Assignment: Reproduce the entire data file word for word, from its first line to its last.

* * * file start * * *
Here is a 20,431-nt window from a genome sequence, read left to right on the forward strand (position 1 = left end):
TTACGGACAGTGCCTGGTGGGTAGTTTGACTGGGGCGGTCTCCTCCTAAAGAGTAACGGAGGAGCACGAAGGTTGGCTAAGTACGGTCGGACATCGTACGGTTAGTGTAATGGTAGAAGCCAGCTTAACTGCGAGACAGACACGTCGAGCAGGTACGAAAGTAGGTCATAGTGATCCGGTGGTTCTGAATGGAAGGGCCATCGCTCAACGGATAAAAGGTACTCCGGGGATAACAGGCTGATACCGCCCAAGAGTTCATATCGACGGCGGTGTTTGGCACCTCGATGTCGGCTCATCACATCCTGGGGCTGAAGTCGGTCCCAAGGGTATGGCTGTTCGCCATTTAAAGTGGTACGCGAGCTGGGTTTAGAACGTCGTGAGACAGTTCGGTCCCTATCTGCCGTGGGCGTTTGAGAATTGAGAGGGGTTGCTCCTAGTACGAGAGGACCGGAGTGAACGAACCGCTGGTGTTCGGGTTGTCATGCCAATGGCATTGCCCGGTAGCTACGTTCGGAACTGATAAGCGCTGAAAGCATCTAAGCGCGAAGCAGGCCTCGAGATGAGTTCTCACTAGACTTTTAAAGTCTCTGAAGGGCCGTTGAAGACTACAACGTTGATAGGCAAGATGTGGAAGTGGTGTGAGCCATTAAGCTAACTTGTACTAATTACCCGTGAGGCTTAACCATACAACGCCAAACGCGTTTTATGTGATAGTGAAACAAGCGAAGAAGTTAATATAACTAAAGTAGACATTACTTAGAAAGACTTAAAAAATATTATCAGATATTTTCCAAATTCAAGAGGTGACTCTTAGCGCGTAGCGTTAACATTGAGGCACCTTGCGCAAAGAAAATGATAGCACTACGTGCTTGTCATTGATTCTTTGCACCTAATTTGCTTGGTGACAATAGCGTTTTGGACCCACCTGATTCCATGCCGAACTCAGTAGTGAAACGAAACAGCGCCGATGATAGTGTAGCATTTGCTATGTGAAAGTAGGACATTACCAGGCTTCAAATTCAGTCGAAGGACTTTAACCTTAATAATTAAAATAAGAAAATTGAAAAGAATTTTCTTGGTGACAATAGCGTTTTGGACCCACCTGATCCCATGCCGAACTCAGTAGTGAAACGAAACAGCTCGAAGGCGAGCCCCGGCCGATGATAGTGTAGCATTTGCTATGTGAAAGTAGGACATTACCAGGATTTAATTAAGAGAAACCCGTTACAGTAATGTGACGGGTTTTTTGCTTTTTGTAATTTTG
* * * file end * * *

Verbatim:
Here is a 20,431-nt window from a genome sequence, read left to right on the forward strand (position 1 = left end):
TTACGGACAGTGCCTGGTGGGTAGTTTGACTGGGGCGGTCTCCTCCTAAAGAGTAACGGAGGAGCACGAAGGTTGGCTAAGTACGGTCGGACATCGTACGGTTAGTGTAATGGTAGAAGCCAGCTTAACTGCGAGACAGACACGTCGAGCAGGTACGAAAGTAGGTCATAGTGATCCGGTGGTTCTGAATGGAAGGGCCATCGCTCAACGGATAAAAGGTACTCCGGGGATAACAGGCTGATACCGCCCAAGAGTTCATATCGACGGCGGTGTTTGGCACCTCGATGTCGGCTCATCACATCCTGGGGCTGAAGTCGGTCCCAAGGGTATGGCTGTTCGCCATTTAAAGTGGTACGCGAGCTGGGTTTAGAACGTCGTGAGACAGTTCGGTCCCTATCTGCCGTGGGCGTTTGAGAATTGAGAGGGGTTGCTCCTAGTACGAGAGGACCGGAGTGAACGAACCGCTGGTGTTCGGGTTGTCATGCCAATGGCATTGCCCGGTAGCTACGTTCGGAACTGATAAGCGCTGAAAGCATCTAAGCGCGAAGCAGGCCTCGAGATGAGTTCTCACTAGACTTTTAAAGTCTCTGAAGGGCCGTTGAAGACTACAACGTTGATAGGCAAGATGTGGAAGTGGTGTGAGCCATTAAGCTAACTTGTACTAATTACCCGTGAGGCTTAACCATACAACGCCAAACGCGTTTTATGTGATAGTGAAACAAGCGAAGAAGTTAATATAACTAAAGTAGACATTACTTAGAAAGACTTAAAAAATATTATCAGATATTTTCCAAATTCAAGAGGTGACTCTTAGCGCGTAGCGTTAACATTGAGGCACCTTGCGCAAAGAAAATGATAGCACTACGTGCTTGTCATTGATTCTTTGCACCTAATTTGCTTGGTGACAATAGCGTTTTGGACCCACCTGATTCCATGCCGAACTCAGTAGTGAAACGAAACAGCGCCGATGATAGTGTAGCATTTGCTATGTGAAAGTAGGACATTACCAGGCTTCAAATTCAGTCGAAGGACTTTAACCTTAATAATTAAAATAAGAAAATTGAAAAGAATTTTCTTGGTGACAATAGCGTTTTGGACCCACCTGATCCCATGCCGAACTCAGTAGTGAAACGAAACAGCTCGAAGGCGAGCCCCGGCCGATGATAGTGTAGCATTTGCTATGTGAAAGTAGGACATTACCAGGATTTAATTAAGAGAAACCCGTTACAGTAATGTGACGGGTTTTTTGCTTTTTGTAATTTTG